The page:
20 cm Fixed-Length Air Line
GR 874-M or ML
Unknown Load (component mount)
Fittings & Accessories
Part I: Transmission Measurement Calibration of the HP 8754A Network Analyzer
1)

Connect the HP 8754A to the HP 8502A Test Set as shown on the next page.

A) HP 8754A Network Analyzer Settings


1)

Polar A/R: toggles between complex plane display of the reflection coefficient
(over the defined frequency range, see below) and a linear display of gain and/or
phase vs. frequency. Depress button to obtain polar display. Set origin for polar plots:
Press Polar Center button and adjust position of origin. Release to obtain linear
display.
2)
Freq: select center. Center of linear display (horizontal axis) corresponds to the
displayed frequency.

3)

Sweep: auto/fast, knob controls sweep speed (turn clockwise to display solid
line).
4)
Video Filter: turn off (limits bandwidth of sweep frequency).
5)
Tuning: initially set to 750 MHz.
HP 8754A
Network Analyzer
RF Out R

Transmitted
Incident
Equal
Length
Lines

Reflected

HP 8502A
Test Set
RF In
R
A

Test
Port

DUT
Device
Under
Test

Figure 1: Configuration for Transmission Measurement


6)

Markers: set to 50 MHz spacing. Note: with sweep width set to full range (4
1300 MHz) and markers off, one marker will remain at the displayed frequency.
7)
Output dBm: set to < 0 dBm to avoid saturating the R, A, and B inputs.
8)
Intensity: turn clockwise until trace can be seen.
9)
Focus: self-explanatory.
10)
Stability: N/A
11)
Reference positions (Ch 1 and 2): set to desired locations. Release reference
buttons to take measurements.
12)
Channel 1:
a) Offset: press button to allow for corrections.
b) Select B/R (thru) measurement.
c) Sensitivity: set to 10 dB/div.
13)
Channel 2:
a) Offset: press button to allow for corrections.
b) Select Phase B/R measurement (green button).
c) Sensitivity: set to 45 o/div (green scale).

The above channel settings enable a simultaneous display of dB magnitude and phase for
the device under test (DUT).
B) Transmission Measurement Calibration of the HP 8754A Network Analyzer
1)
2)
3)
4)
5)
6)

Connect the RF Output of the HP 8754A to the Fluke 7220A frequency counter
(50 input) and calibrate the HP 8754A frequency display; initially use 750 MHz.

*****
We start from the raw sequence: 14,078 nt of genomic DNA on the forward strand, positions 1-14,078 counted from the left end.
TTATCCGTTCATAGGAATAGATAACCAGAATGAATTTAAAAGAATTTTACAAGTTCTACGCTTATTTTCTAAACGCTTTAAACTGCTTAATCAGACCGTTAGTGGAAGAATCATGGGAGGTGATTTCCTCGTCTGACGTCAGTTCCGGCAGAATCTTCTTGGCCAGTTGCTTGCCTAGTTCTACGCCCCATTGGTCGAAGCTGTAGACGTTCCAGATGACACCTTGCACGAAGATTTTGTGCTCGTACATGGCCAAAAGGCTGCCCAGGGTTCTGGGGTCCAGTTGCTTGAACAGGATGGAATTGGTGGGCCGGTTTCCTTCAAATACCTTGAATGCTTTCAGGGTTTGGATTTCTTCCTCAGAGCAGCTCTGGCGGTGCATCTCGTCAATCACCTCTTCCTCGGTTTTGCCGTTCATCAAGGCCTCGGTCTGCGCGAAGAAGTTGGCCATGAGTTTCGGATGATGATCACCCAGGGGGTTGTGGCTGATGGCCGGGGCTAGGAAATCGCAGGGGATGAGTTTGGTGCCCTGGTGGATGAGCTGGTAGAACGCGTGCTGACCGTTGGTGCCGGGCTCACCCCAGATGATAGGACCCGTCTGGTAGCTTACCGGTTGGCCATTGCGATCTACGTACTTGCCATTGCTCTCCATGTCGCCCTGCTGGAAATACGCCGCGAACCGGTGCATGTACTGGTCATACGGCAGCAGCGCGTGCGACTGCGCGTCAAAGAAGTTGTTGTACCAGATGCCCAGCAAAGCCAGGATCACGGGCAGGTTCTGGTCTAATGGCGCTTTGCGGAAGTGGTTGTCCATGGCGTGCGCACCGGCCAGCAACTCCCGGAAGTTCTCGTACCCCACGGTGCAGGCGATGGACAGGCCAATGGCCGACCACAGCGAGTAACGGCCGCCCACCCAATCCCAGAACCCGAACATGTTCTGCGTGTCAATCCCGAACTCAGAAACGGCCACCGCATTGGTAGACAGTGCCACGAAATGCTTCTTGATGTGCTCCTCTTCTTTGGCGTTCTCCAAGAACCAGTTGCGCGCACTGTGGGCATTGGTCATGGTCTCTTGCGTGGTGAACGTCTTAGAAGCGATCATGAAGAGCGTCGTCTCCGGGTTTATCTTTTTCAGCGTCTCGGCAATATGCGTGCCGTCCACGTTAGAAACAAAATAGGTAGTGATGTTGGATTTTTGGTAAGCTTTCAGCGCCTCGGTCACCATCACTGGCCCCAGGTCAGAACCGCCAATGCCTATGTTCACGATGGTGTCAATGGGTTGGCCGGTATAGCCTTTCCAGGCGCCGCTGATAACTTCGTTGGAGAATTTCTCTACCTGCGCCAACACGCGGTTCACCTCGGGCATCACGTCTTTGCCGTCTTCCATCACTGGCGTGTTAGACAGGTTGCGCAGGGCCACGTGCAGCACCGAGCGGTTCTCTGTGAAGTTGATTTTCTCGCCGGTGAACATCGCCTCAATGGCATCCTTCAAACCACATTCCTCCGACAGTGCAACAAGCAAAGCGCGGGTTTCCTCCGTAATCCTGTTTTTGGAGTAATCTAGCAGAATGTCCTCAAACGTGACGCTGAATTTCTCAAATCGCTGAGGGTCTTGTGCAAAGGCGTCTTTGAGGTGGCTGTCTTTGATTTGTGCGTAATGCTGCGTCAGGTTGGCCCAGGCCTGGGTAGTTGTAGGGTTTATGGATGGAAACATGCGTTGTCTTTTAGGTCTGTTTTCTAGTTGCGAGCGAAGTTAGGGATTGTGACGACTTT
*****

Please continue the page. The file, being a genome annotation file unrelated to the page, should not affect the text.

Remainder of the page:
Set the RF Input Attenuation knob for the HP 8502A Test Set to 0 dB.
Connect a thru for the device under test (DUT).
Set CRT display on HP 8754A to linear (release polar A/R button), sweep: auto,
fast, knob turned to right, output dBm: set to < 0 dBm.
Channel 1: select B/R, set reference wheel to 0, press offset button and adjust
until the Ch. 1 reference level is obtained (calibrates magnitude level to the DUT
plane).
Channel 2: select Phase B/R, set reference wheel to 0, press offset button and
adjust until the Ch. 2 reference level is obtained (calibrates phase level to the DUT
plane).

Part II: Transmission Measurements


1) Replace thru with a 10 dB pad (GR 874-G10); initially use 750 MHz..
2) Copy CRT display on the HP 8754A. For any CRT display, record gain and phase
separately, if desired.
3) Reset sweep width to 200 MHz and copy CRT display.
4) Reset sweep width to entire range (4 1300 MHz) and copy CRT display.
5) Replace 10 dB pad with a low-pass filter (GR 874-FXXXX).
6) Reset Freq to 500 MHz or 1000 MHz (as appropriate), widen sweep width (try 500
MHz), and adjust Ch. 1 and 2 reference levels to fit responses within CRT display.
Determine the filters corner frequency, roll-off slope (dB/dec), and sketch the CRT
display.
7) Replace low-pass filter with a 20 cm air line (GR 874-L20) using a frequency of 750
MHz and copy CRT display. Calculate expected phase shift and compare to
measurement.
8) Reset sweep width to entire range (4 1300 MHz) and copy CRT display. Calculate
expected phase slope (deg/MHz) and compare to measurement.
Part III: Reflection Measurement Calibration of the HP 8754A Network Analyzer
A) HP 8754A Network Analyzer Settings
1)
2)
3)
4)
5)

Polar A/R: Depress to obtain polar display.


Freq: select center.
Sweep: auto/fast, knob controls sweep speed (turn clockwise to display solid line).
Video Filter: turn off (limits bandwidth of sweep frequency).
Tuning: set to 750 MHz.

6) Sweep Width: set to 0.


7) Markers: turn off (disabled in polar display).
8) Output dBm: set to < 0 dBm to avoid saturating the R, A, and B inputs.
9) Intensity: turn clockwise until trace can be seen.
10) Focus: self-explanatory.
11) Stability: N/A
12) Reference positions (Ch 1 and 2): N/A in polar display.